Nostalgia today is seen as essentially benign, a wistful longing for the past. This wasn't always the case, however: from the late seventeenth century through the end of the nineteenth, nostalgia denoted a form of homesickness so extreme that it could sometimes be deadly. What Nostalgia Was unearths that history. Thomas Dodman begins his story in Basel, where a nineteen-year-old medical student invented the new diagnosis, modeled on prevailing notions of melancholy. From there, Dodman traces its spread through the European republic of letters and into Napoleon's armies, as French soldiers far from home were diagnosed and treated for the disease. Nostalgia then gradually transformed from a medical term to a more expansive cultural concept, one that encompassed Romantic notions of the aesthetic pleasure of suffering. But the decisive shift toward its contemporary meaning occurred in the colonies, where Frenchmen worried about racial and cultural mixing came to view moderate homesickness as salutary. An afterword reflects on how the history of nostalgia can help us understand the transformations of the modern world, rounding out a surprising, fascinating tour through the history of a durable idea.
About the Author
Thomas Dodman is assistant professor in the Department of French at Columbia University.
Read an Excerpt
Nostalgia in 1688
Home is where one starts from.
T. S. ELIOT, East Coker (1940)
Johannes Hofer's 1688 Dissertatio medica de nostalgia, oder Heimwehe was perhaps destined to never feature in medical history textbooks. This was, after all, but the work of a medical student who chose to write on a disease no one had then heard of, and that we would be hard pressed to find in any medical taxonomy today. An unlikely medical maverick, Hofer cannot be credited with any lasting contribution to the Western medical tradition, despite serving the profession diligently throughout his life as a general practitioner in his hometown of Mulhouse. Nevertheless, he did bequeath to posterity a term that has, for better or worse, become second nature to modern life — almost a "keyword" in its own right, but one with a little-known medical genesis. The quest to understand where our modern infatuation with nostalgia comes from must therefore begin with the term's unlikely inventor and the clinical hypotheses of a nineteen-year-old.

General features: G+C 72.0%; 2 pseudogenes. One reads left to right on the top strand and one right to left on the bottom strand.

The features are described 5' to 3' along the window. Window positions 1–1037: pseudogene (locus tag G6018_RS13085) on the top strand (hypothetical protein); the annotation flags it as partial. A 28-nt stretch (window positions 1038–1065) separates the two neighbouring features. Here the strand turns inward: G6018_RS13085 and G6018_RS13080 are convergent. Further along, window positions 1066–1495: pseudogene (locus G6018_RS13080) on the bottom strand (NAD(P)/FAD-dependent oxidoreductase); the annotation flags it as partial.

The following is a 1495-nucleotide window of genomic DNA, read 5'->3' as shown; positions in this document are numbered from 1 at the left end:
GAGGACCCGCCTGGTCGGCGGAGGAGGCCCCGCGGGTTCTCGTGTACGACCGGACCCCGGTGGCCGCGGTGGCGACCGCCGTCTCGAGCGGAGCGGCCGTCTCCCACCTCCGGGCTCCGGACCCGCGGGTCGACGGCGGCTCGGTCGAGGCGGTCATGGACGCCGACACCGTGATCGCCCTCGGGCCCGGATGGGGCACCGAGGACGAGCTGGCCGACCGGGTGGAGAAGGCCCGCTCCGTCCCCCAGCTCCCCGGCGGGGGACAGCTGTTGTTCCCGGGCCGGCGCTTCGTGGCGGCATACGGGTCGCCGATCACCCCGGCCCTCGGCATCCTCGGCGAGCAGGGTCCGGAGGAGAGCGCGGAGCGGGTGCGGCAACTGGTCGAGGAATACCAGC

As Jean Starobinski remarks, by providing a scientific name for and full clinical description of what had hitherto been a vernacular category, Hofer transformed "an emotional phenomenon [Heimweh] into a medical phenomenon [nostalgia]." Why he did so, and what this says about the time in which he lived, are the questions this chapter seeks to elucidate. Briefly put, my argument is twofold: that seventeenth-century clinical breakthroughs and evolving medical theories enabled Hofer to conceive of nostalgia in a way that closely resembled contemporary understandings of melancholia and other emotional disorders; but that medical transformations alone cannot account for the perceived need to devise a new diagnostic category (rather than use an existing one). As a detailed exegesis of Hofer's remarkable text reveals, the making of nostalgia did not proceed directly from an epidemiological revolution or one of the many discoveries that overhauled Western medicine in the age of scientific revolution. Rather, to grasp its conditions of possibility we must cast our net further afield, beyond medicine itself, to the broader social, political, and intellectual forces that shaped Hofer's life and that of his contemporaries. Nostalgia, it turns out, was born of a time of conflict and generalized instability, a "General Crisis" that rocked much of Europe — and the upper Rhineland in particular — throughout the seventeenth century.